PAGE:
As I was presenting my pay-per-view website proposals at the general meeting, Cliff Debney kindly represented our Society in the Federation general meeting. Our society, like the majority, gave the go-ahead for a pay-per-view web site to provide another way of making our indexes and records available to the public. This will keep me occupied for the next few months while I work on the software and other related matters.

I very much enjoyed the opportunity at the conference to talk informally with officers and other people from other family history societies. One problem we all seem to share is the difficulty of attracting members without local interests to our societies. Without local members, we don't have local people to help with our Society and this affects all our members. Similarly, I would urge our many out-of-county members to investigate their local family history society, to join and go along to their meetings and help them help us in our research.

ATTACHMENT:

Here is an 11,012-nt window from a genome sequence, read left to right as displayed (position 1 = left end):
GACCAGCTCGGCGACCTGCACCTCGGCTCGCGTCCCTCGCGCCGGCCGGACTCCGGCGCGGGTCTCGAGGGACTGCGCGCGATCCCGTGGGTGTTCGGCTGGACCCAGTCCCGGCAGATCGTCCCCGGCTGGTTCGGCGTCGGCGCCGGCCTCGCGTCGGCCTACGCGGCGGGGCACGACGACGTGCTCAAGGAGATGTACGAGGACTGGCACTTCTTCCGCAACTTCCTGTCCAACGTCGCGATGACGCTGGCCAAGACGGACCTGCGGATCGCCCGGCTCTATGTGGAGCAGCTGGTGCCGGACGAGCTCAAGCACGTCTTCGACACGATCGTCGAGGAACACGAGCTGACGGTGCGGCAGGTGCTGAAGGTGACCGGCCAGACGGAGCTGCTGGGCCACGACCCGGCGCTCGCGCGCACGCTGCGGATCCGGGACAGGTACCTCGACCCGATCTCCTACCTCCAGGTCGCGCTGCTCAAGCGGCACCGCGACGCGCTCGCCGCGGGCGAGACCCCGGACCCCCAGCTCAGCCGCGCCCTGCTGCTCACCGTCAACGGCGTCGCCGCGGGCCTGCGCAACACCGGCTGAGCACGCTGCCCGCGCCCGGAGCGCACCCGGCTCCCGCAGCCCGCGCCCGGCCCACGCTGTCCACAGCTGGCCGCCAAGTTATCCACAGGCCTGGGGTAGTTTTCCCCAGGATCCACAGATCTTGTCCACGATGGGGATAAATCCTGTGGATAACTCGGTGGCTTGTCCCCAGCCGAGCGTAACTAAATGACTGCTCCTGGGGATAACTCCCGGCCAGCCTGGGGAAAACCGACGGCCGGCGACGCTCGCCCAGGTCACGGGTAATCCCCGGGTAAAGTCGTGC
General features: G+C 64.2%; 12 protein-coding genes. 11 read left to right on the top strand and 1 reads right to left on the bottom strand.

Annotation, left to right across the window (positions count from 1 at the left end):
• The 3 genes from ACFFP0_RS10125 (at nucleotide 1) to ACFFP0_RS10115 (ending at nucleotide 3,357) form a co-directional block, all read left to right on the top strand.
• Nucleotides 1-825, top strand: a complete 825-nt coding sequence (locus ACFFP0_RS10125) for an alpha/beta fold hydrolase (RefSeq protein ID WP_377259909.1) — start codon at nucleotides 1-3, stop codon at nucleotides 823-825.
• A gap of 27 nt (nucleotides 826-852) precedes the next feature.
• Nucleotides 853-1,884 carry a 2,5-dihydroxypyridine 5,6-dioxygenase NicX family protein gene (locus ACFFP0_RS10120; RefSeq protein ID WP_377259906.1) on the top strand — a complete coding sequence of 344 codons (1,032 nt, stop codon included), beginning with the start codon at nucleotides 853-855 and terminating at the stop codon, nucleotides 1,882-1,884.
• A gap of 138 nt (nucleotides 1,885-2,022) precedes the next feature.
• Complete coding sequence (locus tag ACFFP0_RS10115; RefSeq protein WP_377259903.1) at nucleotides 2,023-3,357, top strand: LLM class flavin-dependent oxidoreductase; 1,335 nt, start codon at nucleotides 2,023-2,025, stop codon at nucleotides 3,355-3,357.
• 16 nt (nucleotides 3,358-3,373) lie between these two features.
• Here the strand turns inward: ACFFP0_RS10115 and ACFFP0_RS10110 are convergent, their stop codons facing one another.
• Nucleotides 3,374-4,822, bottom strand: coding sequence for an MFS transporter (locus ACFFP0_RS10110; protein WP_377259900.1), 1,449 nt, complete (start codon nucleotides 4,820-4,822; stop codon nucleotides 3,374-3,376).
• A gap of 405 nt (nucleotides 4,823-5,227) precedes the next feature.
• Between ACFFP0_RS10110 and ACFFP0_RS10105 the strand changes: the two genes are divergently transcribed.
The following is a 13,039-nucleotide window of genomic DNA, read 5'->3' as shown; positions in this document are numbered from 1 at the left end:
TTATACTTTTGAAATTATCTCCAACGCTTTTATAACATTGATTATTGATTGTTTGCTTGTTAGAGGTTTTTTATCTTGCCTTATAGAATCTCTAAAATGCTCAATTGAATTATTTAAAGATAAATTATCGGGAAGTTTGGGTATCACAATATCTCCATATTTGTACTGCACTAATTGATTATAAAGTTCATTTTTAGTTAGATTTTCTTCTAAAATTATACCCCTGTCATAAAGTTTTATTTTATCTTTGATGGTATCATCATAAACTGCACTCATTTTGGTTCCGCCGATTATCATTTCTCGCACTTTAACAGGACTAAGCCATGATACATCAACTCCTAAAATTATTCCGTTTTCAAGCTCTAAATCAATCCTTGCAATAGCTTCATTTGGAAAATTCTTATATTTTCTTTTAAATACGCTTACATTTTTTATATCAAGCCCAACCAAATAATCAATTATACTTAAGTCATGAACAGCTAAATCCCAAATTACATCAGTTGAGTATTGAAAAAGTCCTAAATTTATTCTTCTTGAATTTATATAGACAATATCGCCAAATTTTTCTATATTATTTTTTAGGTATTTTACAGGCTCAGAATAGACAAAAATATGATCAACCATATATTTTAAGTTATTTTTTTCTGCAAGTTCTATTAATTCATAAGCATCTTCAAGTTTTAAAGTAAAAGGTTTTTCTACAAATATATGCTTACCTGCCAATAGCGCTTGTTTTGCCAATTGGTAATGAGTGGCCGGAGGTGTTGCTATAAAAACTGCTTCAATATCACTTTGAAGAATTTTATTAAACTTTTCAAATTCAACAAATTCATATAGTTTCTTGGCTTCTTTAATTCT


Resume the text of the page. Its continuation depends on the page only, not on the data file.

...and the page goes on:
This is the final issue of the journal for the current membership year. We have made strenuous efforts to make renewing for the next year as easy as possible by providing a personalised renewal form. Unless your details have changed, you only need to sign the forms and return them with your payment - unless you're one of the kind souls who pay by standing order from your bank account. We've also been working on updating our database of members' interests and you should find any research interests you've sent in over the past few years on a form. Please update this form and send it back so we can update our records and publicise your interests more widely.

Wiltshire 1851 Census Index